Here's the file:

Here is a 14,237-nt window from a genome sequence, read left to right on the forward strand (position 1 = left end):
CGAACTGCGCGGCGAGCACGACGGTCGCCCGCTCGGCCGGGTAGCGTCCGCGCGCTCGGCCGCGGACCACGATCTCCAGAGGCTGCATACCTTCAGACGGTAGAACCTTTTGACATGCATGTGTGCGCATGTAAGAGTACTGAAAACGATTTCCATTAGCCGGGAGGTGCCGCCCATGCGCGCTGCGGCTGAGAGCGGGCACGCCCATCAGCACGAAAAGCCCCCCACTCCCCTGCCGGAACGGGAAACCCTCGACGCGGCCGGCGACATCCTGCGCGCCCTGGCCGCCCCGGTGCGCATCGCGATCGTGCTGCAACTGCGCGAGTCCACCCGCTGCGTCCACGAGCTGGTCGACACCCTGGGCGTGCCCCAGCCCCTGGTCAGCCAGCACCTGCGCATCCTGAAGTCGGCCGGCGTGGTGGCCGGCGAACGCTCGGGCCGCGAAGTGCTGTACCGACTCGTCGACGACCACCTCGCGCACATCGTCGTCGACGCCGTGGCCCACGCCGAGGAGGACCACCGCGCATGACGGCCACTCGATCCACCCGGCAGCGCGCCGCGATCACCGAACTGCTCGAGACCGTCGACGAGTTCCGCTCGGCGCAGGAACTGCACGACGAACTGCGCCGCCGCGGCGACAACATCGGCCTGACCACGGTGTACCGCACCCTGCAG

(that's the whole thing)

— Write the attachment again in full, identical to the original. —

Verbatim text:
Here is a 14,237-nt window from a genome sequence, read left to right on the forward strand (position 1 = left end):
CGAACTGCGCGGCGAGCACGACGGTCGCCCGCTCGGCCGGGTAGCGTCCGCGCGCTCGGCCGCGGACCACGATCTCCAGAGGCTGCATACCTTCAGACGGTAGAACCTTTTGACATGCATGTGTGCGCATGTAAGAGTACTGAAAACGATTTCCATTAGCCGGGAGGTGCCGCCCATGCGCGCTGCGGCTGAGAGCGGGCACGCCCATCAGCACGAAAAGCCCCCCACTCCCCTGCCGGAACGGGAAACCCTCGACGCGGCCGGCGACATCCTGCGCGCCCTGGCCGCCCCGGTGCGCATCGCGATCGTGCTGCAACTGCGCGAGTCCACCCGCTGCGTCCACGAGCTGGTCGACACCCTGGGCGTGCCCCAGCCCCTGGTCAGCCAGCACCTGCGCATCCTGAAGTCGGCCGGCGTGGTGGCCGGCGAACGCTCGGGCCGCGAAGTGCTGTACCGACTCGTCGACGACCACCTCGCGCACATCGTCGTCGACGCCGTGGCCCACGCCGAGGAGGACCACCGCGCATGACGGCCACTCGATCCACCCGGCAGCGCGCCGCGATCACCGAACTGCTCGAGACCGTCGACGAGTTCCGCTCGGCGCAGGAACTGCACGACGAACTGCGCCGCCGCGGCGACAACATCGGCCTGACCACGGTGTACCGCACCCTGCAG